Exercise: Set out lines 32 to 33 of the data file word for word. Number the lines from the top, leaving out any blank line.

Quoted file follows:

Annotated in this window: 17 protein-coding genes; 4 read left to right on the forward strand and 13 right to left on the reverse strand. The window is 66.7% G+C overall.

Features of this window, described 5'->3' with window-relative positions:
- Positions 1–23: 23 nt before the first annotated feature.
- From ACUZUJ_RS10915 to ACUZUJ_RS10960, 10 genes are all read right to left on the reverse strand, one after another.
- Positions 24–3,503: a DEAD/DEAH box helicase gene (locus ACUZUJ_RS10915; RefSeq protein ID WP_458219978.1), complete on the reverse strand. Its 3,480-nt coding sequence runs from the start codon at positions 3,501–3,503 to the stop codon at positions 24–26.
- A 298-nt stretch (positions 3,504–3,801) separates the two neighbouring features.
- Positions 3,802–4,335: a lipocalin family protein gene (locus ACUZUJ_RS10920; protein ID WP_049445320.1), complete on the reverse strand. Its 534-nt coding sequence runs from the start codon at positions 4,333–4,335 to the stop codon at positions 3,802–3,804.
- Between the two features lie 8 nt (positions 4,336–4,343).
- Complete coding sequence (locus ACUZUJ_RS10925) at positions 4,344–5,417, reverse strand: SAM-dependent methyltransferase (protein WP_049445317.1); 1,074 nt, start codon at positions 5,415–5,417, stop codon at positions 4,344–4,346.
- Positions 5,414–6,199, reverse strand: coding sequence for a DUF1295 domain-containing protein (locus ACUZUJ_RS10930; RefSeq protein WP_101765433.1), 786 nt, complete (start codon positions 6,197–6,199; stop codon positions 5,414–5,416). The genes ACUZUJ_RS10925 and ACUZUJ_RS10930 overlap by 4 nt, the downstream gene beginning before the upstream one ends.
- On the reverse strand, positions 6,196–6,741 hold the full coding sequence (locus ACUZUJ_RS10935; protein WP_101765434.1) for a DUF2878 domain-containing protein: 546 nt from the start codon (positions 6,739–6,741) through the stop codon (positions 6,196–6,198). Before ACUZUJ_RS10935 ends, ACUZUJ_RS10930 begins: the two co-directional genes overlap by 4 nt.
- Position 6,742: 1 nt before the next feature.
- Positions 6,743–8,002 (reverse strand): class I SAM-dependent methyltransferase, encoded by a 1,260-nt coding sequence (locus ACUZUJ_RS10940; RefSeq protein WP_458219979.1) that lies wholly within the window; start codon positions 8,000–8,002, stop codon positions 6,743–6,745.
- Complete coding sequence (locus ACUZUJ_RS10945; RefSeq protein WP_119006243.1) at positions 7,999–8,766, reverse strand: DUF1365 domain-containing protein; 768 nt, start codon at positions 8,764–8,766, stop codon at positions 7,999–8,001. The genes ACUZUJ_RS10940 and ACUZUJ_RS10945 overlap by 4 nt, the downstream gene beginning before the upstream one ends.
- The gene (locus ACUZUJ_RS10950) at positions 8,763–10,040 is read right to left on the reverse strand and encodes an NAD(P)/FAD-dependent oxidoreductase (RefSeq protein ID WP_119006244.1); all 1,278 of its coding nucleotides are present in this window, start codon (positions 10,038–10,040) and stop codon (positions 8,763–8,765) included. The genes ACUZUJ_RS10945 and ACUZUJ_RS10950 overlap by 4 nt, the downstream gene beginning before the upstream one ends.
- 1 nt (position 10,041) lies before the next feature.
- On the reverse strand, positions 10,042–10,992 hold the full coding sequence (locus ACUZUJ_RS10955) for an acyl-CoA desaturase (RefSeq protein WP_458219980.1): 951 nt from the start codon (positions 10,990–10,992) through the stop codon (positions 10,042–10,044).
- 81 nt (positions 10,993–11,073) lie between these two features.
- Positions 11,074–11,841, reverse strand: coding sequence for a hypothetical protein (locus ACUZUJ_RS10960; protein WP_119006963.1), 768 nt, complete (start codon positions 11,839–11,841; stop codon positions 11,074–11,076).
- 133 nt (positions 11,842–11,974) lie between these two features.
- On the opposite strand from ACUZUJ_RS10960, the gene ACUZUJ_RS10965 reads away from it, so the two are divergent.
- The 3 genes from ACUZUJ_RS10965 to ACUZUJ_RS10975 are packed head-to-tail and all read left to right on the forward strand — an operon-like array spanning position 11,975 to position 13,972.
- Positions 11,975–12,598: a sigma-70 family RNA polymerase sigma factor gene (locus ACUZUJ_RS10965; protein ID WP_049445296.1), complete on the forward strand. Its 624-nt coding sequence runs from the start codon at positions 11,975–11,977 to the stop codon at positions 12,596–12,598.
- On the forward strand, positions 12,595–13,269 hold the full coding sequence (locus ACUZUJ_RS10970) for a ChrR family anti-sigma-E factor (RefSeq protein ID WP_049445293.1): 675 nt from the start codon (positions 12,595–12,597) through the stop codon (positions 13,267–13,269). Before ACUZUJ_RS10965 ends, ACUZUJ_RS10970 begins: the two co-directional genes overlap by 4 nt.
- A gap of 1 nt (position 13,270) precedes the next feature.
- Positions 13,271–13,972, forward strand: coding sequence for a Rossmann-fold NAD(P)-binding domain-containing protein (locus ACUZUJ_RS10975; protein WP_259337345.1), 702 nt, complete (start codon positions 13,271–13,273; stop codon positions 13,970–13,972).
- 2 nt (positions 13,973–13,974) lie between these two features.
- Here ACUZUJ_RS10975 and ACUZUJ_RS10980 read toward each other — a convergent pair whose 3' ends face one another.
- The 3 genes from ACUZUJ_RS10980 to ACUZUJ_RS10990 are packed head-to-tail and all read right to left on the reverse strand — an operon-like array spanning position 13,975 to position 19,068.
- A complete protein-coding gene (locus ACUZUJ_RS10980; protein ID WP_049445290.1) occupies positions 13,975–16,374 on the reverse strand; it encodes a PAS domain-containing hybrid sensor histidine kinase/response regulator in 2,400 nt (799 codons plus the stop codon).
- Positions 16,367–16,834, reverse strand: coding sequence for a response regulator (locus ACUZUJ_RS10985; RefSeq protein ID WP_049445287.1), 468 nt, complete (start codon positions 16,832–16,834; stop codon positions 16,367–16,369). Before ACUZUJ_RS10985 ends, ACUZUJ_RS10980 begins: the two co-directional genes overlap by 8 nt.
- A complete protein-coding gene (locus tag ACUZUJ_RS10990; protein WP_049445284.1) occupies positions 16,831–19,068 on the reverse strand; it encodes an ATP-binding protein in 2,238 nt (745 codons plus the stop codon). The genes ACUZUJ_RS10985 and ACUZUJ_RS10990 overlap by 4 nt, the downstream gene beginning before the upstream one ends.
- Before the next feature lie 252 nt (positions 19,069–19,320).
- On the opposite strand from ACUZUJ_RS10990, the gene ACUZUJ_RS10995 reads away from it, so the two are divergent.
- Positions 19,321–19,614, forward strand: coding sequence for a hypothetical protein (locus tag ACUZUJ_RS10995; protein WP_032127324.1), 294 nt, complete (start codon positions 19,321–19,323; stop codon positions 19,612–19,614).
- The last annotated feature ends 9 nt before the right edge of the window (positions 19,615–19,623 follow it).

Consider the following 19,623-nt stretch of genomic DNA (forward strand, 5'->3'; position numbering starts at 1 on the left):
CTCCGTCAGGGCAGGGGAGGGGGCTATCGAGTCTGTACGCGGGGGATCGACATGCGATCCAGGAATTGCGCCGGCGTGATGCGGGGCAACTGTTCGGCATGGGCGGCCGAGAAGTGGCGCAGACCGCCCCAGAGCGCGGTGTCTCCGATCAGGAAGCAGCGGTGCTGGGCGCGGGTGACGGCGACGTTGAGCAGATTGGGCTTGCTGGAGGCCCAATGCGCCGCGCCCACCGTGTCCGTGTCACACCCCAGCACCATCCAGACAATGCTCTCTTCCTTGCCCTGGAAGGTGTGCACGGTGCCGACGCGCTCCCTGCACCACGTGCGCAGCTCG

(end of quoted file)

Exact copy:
- A complete protein-coding gene (locus tag ACUZUJ_RS10990; protein WP_049445284.1) occupies positions 16,831–19,068 on the reverse strand; it encodes an ATP-binding protein in 2,238 nt (745 codons plus the stop codon). The genes ACUZUJ_RS10985 and ACUZUJ_RS10990 overlap by 4 nt, the downstream gene beginning before the upstream one ends.
- Before the next feature lie 252 nt (positions 19,069–19,320).